Mix together the mashed banana, applesauce, oil, cinnamon, and salt. Put the oats and baking powder in a large bowl. Add banana mix. Stir in peanut butter until well combined. Stir in chocolate chunks.

Drop mounds of dough on a Silpat-lined baking sheet (I used a heaping tablespoonfuls). The dough does not spread much, so if you like a thinner cookie, be sure to press the mounds flat. Bake at 350 for about 12 minutes, then transfer to a wire rack to cool. With my cookie size, this batch made about two dozen.

I highly recommend eating these cookies warm--just like oatmeal. I woke up this morning and microwaved a couple of them for about 12 seconds. Perfect! These could be gluten free if you buy gluten free oats and chocolate. If you omit the chocolate (or use unsweetened), the only sugar would be what naturally occurs in the other ingredients. I'm thinking that a ripe, mashed avocado could be used in place of the peanut butter for people with nut allergies. Also, if you have some sort of aversion to eating chocolate in the morning (because you're crazy), I'm sure you could use dried fruit in place of the chunks. Be creative and enjoy!

Thursday, September 27, 2012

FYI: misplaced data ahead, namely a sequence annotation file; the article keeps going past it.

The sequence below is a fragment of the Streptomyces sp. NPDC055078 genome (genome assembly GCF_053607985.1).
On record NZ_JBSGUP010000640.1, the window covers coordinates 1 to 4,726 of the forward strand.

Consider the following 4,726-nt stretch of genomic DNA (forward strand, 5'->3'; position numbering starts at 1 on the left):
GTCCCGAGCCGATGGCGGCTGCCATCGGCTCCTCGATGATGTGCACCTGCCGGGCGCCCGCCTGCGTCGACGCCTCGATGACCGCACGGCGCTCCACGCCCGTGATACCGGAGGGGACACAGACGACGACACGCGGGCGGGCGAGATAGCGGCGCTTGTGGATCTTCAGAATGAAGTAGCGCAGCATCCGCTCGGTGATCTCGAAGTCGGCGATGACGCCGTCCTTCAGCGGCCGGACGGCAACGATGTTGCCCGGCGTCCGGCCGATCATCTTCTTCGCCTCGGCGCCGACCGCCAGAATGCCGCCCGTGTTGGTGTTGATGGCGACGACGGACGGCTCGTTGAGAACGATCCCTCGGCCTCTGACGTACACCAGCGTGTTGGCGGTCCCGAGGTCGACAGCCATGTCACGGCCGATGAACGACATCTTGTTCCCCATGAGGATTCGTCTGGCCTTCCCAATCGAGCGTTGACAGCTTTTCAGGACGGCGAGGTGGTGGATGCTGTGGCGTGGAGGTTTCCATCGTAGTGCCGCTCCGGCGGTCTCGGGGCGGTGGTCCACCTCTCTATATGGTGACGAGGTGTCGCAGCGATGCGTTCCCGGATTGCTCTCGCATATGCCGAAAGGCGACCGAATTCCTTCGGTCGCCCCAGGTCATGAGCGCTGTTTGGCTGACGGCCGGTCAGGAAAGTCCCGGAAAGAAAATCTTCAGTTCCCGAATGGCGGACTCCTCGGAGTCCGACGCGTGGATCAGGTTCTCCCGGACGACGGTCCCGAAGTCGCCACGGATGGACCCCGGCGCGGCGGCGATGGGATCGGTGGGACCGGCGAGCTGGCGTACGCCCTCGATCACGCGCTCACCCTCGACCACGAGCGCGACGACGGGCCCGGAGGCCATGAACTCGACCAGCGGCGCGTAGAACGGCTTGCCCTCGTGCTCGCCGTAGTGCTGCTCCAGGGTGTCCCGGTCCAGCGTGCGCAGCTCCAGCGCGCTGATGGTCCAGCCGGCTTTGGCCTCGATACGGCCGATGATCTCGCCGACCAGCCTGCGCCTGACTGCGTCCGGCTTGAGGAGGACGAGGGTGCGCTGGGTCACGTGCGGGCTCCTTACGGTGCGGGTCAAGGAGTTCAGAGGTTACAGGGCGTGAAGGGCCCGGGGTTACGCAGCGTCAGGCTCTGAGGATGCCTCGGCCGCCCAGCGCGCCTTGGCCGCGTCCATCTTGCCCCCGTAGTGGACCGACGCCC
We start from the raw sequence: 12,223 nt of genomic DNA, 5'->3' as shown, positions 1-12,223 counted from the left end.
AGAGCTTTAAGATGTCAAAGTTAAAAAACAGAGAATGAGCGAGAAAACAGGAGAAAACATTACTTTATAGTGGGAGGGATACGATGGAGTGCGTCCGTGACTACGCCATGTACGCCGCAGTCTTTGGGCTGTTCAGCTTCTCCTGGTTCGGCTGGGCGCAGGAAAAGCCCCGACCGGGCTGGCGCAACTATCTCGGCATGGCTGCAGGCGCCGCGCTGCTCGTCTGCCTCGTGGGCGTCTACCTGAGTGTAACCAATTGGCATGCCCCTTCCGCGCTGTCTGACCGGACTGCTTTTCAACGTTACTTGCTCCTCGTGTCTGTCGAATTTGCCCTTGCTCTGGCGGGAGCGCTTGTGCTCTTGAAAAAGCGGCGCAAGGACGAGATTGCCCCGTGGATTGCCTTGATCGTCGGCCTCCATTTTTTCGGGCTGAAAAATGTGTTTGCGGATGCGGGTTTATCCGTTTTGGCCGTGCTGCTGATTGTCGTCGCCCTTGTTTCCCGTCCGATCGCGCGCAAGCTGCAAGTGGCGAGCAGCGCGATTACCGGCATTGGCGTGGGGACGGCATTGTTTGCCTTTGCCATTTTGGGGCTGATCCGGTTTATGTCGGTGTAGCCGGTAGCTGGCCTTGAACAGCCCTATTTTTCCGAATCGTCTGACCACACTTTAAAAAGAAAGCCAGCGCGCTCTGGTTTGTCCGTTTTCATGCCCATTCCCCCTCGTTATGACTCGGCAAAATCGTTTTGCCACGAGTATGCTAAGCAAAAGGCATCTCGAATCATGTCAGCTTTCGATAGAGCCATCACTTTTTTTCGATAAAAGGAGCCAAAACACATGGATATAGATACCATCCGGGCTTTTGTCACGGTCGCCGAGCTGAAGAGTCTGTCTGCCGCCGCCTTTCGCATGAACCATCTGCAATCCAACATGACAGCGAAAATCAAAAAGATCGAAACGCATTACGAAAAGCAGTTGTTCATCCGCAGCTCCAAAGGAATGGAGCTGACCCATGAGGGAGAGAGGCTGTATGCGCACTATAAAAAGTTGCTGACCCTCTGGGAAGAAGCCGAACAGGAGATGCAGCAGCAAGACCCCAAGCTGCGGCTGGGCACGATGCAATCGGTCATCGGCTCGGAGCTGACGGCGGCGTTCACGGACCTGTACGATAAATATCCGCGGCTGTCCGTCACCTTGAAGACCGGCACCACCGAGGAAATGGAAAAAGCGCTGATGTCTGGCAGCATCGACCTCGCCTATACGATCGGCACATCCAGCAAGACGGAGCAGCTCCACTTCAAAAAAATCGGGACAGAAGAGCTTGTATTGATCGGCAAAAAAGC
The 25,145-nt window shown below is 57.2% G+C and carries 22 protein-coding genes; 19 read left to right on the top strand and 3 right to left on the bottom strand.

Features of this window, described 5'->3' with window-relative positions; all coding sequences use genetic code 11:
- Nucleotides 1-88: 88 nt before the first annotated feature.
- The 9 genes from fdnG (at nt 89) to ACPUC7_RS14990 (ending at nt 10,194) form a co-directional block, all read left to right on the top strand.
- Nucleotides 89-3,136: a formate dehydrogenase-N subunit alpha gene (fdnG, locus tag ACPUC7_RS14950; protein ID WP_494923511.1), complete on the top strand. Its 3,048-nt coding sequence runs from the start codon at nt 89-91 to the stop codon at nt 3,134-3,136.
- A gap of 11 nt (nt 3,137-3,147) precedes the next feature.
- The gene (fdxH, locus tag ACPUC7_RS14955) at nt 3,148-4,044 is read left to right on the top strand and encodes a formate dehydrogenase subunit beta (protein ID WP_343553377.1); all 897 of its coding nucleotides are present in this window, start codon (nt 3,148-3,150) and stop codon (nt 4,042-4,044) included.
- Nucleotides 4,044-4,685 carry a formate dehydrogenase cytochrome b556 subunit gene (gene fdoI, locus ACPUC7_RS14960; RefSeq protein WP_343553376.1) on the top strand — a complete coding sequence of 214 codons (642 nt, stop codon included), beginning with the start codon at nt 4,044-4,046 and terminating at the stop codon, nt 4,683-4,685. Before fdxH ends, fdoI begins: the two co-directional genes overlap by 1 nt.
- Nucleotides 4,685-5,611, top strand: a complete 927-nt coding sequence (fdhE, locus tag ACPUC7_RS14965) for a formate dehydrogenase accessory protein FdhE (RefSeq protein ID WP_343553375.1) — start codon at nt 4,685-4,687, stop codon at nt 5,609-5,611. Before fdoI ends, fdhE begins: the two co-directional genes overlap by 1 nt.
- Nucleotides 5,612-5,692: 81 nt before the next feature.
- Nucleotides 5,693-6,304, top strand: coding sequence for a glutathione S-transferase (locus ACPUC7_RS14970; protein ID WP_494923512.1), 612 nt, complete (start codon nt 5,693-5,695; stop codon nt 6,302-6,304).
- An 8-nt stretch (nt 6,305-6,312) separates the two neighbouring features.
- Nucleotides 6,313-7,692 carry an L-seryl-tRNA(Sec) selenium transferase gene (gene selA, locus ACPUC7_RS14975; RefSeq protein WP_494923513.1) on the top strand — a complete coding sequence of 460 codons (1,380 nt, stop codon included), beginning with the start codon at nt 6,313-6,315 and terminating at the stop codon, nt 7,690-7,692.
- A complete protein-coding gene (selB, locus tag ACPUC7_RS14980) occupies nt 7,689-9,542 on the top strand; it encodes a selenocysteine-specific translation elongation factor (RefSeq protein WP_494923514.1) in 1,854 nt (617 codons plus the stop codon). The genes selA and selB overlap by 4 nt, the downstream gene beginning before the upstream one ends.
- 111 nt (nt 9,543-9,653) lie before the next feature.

Reusable Sandwich or Snack Bags

I'm back! Now that law school is over and we're back in Michigan, I'm hoping to have a little more time to devote to crafting. Regular readers might notice that the blog has a fresh look--just a little makeover to get me out of the old rut. I finally broke down and joined Pinterest . . . and quickly became an addict! I've been pinning lots of healthy snacks to take with me to work. This, in turn, got me thinking about ways to transport my yummy treats.

I like the ease of Ziploc bags--not too big or bulky, easy to slide into a purse. But I hate throwing them away (it is such a waste of money and I don't feel great about contributing to the amount of plastic going into landfills). At the same time, I don't like washing zip-top bags out; they are never quite the same. So, I set out to make my own reusable snack bags. There are LOTS of tutorials on the web for making reusable sandwich bags. Some DIYers opt for designs constructed entirely of fabric--they're washable and there are fewer concerns with food safety. Because I'm not the best at routinely washing textiles (I have a drawer overflowing with dish towels to cut down on how often I have to do laundry), I wanted something that could be brushed out or wiped out quickly and easily. In the end, I decided on a PEVA tablecloth from Bed, Bath, and Beyond with a fun, circusy print. I can't say for sure that it is food grade material, but it is PVC and chlorine free. And it's a tablecloth, so it seems reasonable to assume that the maker anticipated some contact with food. Ultimately, it is a personal choice and you should use a material that you are comfortable with.